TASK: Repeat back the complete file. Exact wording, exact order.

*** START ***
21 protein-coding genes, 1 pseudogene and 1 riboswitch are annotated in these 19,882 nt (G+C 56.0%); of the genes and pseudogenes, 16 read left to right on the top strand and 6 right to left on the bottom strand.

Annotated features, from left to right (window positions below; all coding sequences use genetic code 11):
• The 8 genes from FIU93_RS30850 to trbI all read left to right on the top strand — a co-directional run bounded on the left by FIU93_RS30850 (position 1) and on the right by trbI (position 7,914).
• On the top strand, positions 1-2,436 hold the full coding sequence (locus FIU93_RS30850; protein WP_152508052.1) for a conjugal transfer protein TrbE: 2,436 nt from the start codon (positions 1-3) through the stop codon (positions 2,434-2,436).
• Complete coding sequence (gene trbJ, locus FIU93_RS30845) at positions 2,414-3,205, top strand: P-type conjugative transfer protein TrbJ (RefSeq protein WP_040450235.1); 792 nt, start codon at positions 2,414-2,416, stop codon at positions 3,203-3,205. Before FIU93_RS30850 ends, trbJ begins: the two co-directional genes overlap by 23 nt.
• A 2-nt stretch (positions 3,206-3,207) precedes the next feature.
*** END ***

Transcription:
21 protein-coding genes, 1 pseudogene and 1 riboswitch are annotated in these 19,882 nt (G+C 56.0%); of the genes and pseudogenes, 16 read left to right on the top strand and 6 right to left on the bottom strand.

Annotated features, from left to right (window positions below; all coding sequences use genetic code 11):
• The 8 genes from FIU93_RS30850 to trbI all read left to right on the top strand — a co-directional run bounded on the left by FIU93_RS30850 (position 1) and on the right by trbI (position 7,914).
• On the top strand, positions 1-2,436 hold the full coding sequence (locus FIU93_RS30850; protein WP_152508052.1) for a conjugal transfer protein TrbE: 2,436 nt from the start codon (positions 1-3) through the stop codon (positions 2,434-2,436).
• Complete coding sequence (gene trbJ, locus FIU93_RS30845) at positions 2,414-3,205, top strand: P-type conjugative transfer protein TrbJ (RefSeq protein WP_040450235.1); 792 nt, start codon at positions 2,414-2,416, stop codon at positions 3,203-3,205. Before FIU93_RS30850 ends, trbJ begins: the two co-directional genes overlap by 23 nt.
• A 2-nt stretch (positions 3,206-3,207) precedes the next feature.